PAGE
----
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Greek City-states Constantly quarrelling Formed alliances with one another Rivalry often led to open conflict Infantryman was the backbone of all armies.

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Presentation on theme: "Greek City-states Constantly quarrelling Formed alliances with one another Rivalry often led to open conflict Infantryman was the backbone of all armies."— Presentation transcript:

1 Greek City-states Constantly quarrelling Formed alliances with one another Rivalry often led to open conflict Infantryman was the backbone of all armies of different Greek city states

2 What do we know about these Greek soldiers? They were infantrymen(fought on foot) Fought in organized regiments…used the same weapons in the same way Given military training according to rules laid down by the government Were disciplined fighters at a time when other warriors in Europe fought as a loose mob of undisciplined individuals True ancestors of todays armies

3 Hoplite: means armored man Not a full time paid soldier Usually a farmer or merchant Both rich and poor expected to fight If a man enjoyed the privileges of a city he should be prepared to fight to defend it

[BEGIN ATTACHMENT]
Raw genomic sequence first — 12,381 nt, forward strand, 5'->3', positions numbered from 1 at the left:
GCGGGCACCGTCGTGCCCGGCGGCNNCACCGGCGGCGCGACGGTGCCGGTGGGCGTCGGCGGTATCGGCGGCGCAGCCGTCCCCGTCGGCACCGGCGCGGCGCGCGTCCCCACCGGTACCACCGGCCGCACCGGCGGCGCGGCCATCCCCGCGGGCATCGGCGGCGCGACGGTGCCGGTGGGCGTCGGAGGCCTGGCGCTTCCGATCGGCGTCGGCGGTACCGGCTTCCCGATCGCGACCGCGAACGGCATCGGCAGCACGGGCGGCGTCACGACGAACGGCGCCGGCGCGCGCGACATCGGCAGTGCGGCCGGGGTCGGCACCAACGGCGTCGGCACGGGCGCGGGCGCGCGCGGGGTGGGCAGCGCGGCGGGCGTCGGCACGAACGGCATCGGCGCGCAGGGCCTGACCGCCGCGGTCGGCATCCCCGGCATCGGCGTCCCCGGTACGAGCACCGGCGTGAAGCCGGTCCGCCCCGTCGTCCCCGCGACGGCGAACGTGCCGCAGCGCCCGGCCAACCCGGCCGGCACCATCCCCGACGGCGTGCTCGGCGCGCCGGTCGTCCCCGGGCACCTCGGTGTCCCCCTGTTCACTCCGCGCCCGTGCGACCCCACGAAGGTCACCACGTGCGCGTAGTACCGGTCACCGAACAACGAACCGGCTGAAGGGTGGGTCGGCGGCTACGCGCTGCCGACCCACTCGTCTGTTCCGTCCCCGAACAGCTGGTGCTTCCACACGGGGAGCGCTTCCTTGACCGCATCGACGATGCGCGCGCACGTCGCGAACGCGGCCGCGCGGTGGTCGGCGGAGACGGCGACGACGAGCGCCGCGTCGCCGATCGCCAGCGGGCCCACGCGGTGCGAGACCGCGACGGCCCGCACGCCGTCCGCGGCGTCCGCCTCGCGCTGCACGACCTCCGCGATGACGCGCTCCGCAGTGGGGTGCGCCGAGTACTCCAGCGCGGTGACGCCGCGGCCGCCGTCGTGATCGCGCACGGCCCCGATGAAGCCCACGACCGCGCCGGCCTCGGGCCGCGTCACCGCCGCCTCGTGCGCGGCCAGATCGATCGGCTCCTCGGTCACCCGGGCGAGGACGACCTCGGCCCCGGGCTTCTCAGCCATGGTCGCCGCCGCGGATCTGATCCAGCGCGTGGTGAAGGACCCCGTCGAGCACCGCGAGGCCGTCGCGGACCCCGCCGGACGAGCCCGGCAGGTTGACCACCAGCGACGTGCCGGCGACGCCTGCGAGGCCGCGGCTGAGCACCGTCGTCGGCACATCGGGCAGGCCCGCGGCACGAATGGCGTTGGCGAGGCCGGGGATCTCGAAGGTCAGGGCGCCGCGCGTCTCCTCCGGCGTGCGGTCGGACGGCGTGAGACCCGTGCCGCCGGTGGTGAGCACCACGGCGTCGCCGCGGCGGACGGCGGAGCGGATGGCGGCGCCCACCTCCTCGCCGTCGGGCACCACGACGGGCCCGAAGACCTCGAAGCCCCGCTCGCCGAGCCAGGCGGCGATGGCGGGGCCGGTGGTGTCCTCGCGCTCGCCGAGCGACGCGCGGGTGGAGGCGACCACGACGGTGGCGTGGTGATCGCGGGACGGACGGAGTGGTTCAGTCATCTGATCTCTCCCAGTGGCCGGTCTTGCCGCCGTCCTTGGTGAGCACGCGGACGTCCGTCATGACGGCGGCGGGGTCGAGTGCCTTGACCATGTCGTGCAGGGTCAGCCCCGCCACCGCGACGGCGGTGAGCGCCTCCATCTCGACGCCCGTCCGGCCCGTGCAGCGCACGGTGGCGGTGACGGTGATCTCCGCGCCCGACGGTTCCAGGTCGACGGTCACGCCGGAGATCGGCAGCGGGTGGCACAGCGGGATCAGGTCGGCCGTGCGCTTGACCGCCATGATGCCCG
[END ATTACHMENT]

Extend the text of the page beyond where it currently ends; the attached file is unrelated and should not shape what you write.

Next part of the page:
4 The soldiers wore breastplates(called cuirass), helmets, and greaves to protect their legs. Their shields were carefully packed away until needed. This vase painting shows a boy bringing a shield in ready for use while another helps a soldier with his greaves. The greaves were split up the back to protect the legs.

5 Hoplite Equipment

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16 A Greek soldier wore a linen shirt with metal armour plates on the shoulders. A bronze breastplate covered his chest and stomach, and greaves (shin guards) covered his legs. He wore a bronze helmet with a tall crest on his head. The hoplite carried a shield(usually round) and a spear(called a dory). Around his waist was a belt with a short sword (called a xiphos). Hoplites fought in a close formation(called a phalanx). Greek soldiers had to pay for their own armour and weapons. If you could not afford to buy armour and weapons you could still serve in the army as a stone-thrower or archer.

17 The British Museum, reproduced in Primary History, Ancient Greeks (ISBN ) Ancient Art and Architecture Collection reproduced in Collins Primary History, Ancient Greece (ISBN )

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19 A modern drawing of a Persian soldier from Investigating History, Ancient Greece by Peter Kent and Sue Cosson (ISBN ) A Persian Soldier Spear Padded Jacket Bow Quiver of arrows


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